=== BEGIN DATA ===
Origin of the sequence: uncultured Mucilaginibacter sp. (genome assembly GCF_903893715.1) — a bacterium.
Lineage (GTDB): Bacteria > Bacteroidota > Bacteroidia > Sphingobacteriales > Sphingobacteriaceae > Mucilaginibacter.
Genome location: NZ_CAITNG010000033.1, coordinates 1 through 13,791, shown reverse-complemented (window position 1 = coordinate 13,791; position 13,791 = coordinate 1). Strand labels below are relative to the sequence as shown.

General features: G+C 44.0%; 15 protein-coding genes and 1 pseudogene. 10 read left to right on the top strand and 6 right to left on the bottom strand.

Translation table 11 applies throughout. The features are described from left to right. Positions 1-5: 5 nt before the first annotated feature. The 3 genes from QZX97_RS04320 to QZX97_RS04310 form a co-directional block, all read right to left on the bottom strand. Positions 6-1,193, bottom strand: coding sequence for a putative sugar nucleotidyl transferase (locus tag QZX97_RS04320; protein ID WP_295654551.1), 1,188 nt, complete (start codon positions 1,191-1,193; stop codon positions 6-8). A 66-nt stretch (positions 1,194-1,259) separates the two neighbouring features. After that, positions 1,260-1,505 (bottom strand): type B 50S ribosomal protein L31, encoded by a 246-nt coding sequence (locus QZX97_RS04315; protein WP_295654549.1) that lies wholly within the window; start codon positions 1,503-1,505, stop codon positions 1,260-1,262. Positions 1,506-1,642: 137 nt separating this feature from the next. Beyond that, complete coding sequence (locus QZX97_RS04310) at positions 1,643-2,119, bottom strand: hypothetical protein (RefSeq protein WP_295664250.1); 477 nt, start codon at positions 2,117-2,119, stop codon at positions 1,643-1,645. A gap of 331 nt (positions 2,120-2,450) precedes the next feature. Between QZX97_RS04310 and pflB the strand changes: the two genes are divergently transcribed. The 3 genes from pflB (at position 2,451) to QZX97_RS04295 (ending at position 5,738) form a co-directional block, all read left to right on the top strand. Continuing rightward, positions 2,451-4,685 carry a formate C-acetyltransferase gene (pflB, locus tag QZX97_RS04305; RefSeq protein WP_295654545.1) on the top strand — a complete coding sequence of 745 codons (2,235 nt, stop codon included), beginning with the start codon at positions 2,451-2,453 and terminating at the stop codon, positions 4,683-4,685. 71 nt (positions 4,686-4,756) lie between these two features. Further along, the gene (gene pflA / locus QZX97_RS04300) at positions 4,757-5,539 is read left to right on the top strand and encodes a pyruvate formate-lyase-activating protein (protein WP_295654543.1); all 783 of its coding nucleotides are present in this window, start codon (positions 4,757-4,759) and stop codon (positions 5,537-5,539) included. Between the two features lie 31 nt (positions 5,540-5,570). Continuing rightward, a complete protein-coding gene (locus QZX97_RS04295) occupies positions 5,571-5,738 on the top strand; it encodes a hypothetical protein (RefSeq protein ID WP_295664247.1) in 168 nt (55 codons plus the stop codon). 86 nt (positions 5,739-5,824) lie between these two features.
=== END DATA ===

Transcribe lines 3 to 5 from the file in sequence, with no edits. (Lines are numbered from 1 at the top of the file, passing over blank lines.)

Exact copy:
Genome location: NZ_CAITNG010000033.1, coordinates 1 through 13,791, shown reverse-complemented (window position 1 = coordinate 13,791; position 13,791 = coordinate 1). Strand labels below are relative to the sequence as shown.

General features: G+C 44.0%; 15 protein-coding genes and 1 pseudogene. 10 read left to right on the top strand and 6 right to left on the bottom strand.

Translation table 11 applies throughout. The features are described from left to right. Positions 1-5: 5 nt before the first annotated feature. The 3 genes from QZX97_RS04320 to QZX97_RS04310 form a co-directional block, all read right to left on the bottom strand. Positions 6-1,193, bottom strand: coding sequence for a putative sugar nucleotidyl transferase (locus tag QZX97_RS04320; protein ID WP_295654551.1), 1,188 nt, complete (start codon positions 1,191-1,193; stop codon positions 6-8). A 66-nt stretch (positions 1,194-1,259) separates the two neighbouring features. After that, positions 1,260-1,505 (bottom strand): type B 50S ribosomal protein L31, encoded by a 246-nt coding sequence (locus QZX97_RS04315; protein WP_295654549.1) that lies wholly within the window; start codon positions 1,503-1,505, stop codon positions 1,260-1,262. Positions 1,506-1,642: 137 nt separating this feature from the next. Beyond that, complete coding sequence (locus QZX97_RS04310) at positions 1,643-2,119, bottom strand: hypothetical protein (RefSeq protein WP_295664250.1); 477 nt, start codon at positions 2,117-2,119, stop codon at positions 1,643-1,645. A gap of 331 nt (positions 2,120-2,450) precedes the next feature. Between QZX97_RS04310 and pflB the strand changes: the two genes are divergently transcribed. The 3 genes from pflB (at position 2,451) to QZX97_RS04295 (ending at position 5,738) form a co-directional block, all read left to right on the top strand. Continuing rightward, positions 2,451-4,685 carry a formate C-acetyltransferase gene (pflB, locus tag QZX97_RS04305; RefSeq protein WP_295654545.1) on the top strand — a complete coding sequence of 745 codons (2,235 nt, stop codon included), beginning with the start codon at positions 2,451-2,453 and terminating at the stop codon, positions 4,683-4,685. 71 nt (positions 4,686-4,756) lie between these two features. Further along, the gene (gene pflA / locus QZX97_RS04300) at positions 4,757-5,539 is read left to right on the top strand and encodes a pyruvate formate-lyase-activating protein (protein WP_295654543.1); all 783 of its coding nucleotides are present in this window, start codon (positions 4,757-4,759) and stop codon (positions 5,537-5,539) included. Between the two features lie 31 nt (positions 5,540-5,570). Continuing rightward, a complete protein-coding gene (locus QZX97_RS04295) occupies positions 5,571-5,738 on the top strand; it encodes a hypothetical protein (RefSeq protein ID WP_295664247.1) in 168 nt (55 codons plus the stop codon). 86 nt (positions 5,739-5,824) lie between these two features.